Care Quality Commission says patients' safety jeopardised by hospital's heritage status, which bans removal of ligature points
The heritage status of Broadmoor hospital has been blamed for putting patients at risk, according to a report published today.
One of the issues highlighted in the study carried out by the Care Quality Commission into the West London Mental Health Trust, which runs the high security mental institute, was the risk posed by ligature points.
Studies have shown that the removal of ligature points, such as hooks, curtain rails and window bars, significantly reduces suicide rates. However, it is alleged the grade II listed status of some of the buildings at Broadmoor prevented this work from being done.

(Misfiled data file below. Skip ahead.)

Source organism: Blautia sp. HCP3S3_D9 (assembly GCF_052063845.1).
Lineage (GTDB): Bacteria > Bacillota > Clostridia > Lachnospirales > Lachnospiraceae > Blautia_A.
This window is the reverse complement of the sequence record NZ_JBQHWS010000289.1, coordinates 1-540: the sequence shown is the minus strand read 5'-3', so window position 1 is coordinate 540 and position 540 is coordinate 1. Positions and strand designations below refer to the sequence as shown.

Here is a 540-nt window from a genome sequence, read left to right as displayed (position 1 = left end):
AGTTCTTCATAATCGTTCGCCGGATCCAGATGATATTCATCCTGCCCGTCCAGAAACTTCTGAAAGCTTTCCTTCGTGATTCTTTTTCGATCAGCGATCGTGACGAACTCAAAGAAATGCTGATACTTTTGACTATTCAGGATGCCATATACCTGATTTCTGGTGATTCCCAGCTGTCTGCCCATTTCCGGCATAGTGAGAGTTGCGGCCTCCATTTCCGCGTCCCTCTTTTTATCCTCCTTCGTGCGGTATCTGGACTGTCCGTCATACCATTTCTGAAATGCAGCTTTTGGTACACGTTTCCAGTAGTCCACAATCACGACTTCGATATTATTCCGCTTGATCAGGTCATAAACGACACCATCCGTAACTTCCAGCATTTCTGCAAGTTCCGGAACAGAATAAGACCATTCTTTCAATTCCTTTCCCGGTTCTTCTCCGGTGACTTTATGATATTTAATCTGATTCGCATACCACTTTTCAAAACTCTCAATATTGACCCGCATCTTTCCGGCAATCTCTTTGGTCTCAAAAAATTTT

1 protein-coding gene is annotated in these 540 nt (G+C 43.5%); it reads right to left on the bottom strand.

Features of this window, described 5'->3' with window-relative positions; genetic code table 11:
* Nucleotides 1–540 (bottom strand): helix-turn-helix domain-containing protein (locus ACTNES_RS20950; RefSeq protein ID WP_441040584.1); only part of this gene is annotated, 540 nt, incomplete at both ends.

According to the report, many of the trust's buildings are old and deemed “not fit for purpose”. It said parts of the environment at Broadmoor hospital are neither safe nor conducive to high quality care.
“The redevelopment of Broadmoor hospital is complex and has difficult planning issues related to the listed buildings on site. However, it is hard to see that the timescale proposed for the completion of the redevelopment is satisfactory for service users,” the report said.
As well as the buildings at Broadmoor, the report also raised concerns about ligature points at St Bernard's hospital in Ealing, where many of the buildings date back to 1830.